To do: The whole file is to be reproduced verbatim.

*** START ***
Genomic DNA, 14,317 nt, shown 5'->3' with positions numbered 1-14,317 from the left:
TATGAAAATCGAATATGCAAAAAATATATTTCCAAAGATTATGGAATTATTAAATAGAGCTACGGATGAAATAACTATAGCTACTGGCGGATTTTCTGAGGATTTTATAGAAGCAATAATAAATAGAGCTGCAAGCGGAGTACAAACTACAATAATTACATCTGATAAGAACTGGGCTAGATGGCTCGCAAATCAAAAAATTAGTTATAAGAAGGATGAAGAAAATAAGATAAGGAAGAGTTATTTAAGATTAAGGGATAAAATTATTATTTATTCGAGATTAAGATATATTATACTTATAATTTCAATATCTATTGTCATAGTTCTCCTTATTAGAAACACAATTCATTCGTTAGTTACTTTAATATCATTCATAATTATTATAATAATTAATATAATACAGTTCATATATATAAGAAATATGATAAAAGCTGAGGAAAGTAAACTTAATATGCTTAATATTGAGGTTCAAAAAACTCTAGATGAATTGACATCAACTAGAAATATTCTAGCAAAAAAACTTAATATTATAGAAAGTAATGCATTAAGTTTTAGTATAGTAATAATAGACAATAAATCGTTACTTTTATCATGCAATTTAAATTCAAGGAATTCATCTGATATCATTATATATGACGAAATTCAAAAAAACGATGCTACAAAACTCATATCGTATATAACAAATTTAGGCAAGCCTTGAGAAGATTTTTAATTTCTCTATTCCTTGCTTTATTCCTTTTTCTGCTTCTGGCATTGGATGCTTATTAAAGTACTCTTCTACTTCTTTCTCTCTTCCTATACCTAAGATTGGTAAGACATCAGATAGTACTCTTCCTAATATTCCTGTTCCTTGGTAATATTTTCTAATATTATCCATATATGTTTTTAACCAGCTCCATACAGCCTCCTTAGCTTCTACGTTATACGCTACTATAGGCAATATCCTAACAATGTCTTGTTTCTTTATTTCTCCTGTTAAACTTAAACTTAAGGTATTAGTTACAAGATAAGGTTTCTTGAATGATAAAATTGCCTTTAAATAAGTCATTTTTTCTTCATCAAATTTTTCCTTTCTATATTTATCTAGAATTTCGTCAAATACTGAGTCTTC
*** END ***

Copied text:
Genomic DNA, 14,317 nt, shown 5'->3' with positions numbered 1-14,317 from the left:
TATGAAAATCGAATATGCAAAAAATATATTTCCAAAGATTATGGAATTATTAAATAGAGCTACGGATGAAATAACTATAGCTACTGGCGGATTTTCTGAGGATTTTATAGAAGCAATAATAAATAGAGCTGCAAGCGGAGTACAAACTACAATAATTACATCTGATAAGAACTGGGCTAGATGGCTCGCAAATCAAAAAATTAGTTATAAGAAGGATGAAGAAAATAAGATAAGGAAGAGTTATTTAAGATTAAGGGATAAAATTATTATTTATTCGAGATTAAGATATATTATACTTATAATTTCAATATCTATTGTCATAGTTCTCCTTATTAGAAACACAATTCATTCGTTAGTTACTTTAATATCATTCATAATTATTATAATAATTAATATAATACAGTTCATATATATAAGAAATATGATAAAAGCTGAGGAAAGTAAACTTAATATGCTTAATATTGAGGTTCAAAAAACTCTAGATGAATTGACATCAACTAGAAATATTCTAGCAAAAAAACTTAATATTATAGAAAGTAATGCATTAAGTTTTAGTATAGTAATAATAGACAATAAATCGTTACTTTTATCATGCAATTTAAATTCAAGGAATTCATCTGATATCATTATATATGACGAAATTCAAAAAAACGATGCTACAAAACTCATATCGTATATAACAAATTTAGGCAAGCCTTGAGAAGATTTTTAATTTCTCTATTCCTTGCTTTATTCCTTTTTCTGCTTCTGGCATTGGATGCTTATTAAAGTACTCTTCTACTTCTTTCTCTCTTCCTATACCTAAGATTGGTAAGACATCAGATAGTACTCTTCCTAATATTCCTGTTCCTTGGTAATATTTTCTAATATTATCCATATATGTTTTTAACCAGCTCCATACAGCCTCCTTAGCTTCTACGTTATACGCTACTATAGGCAATATCCTAACAATGTCTTGTTTCTTTATTTCTCCTGTTAAACTTAAACTTAAGGTATTAGTTACAAGATAAGGTTTCTTGAATGATAAAATTGCCTTTAAATAAGTCATTTTTTCTTCATCAAATTTTTCCTTTCTATATTTATCTAGAATTTCGTCAAATACTGAGTCTTC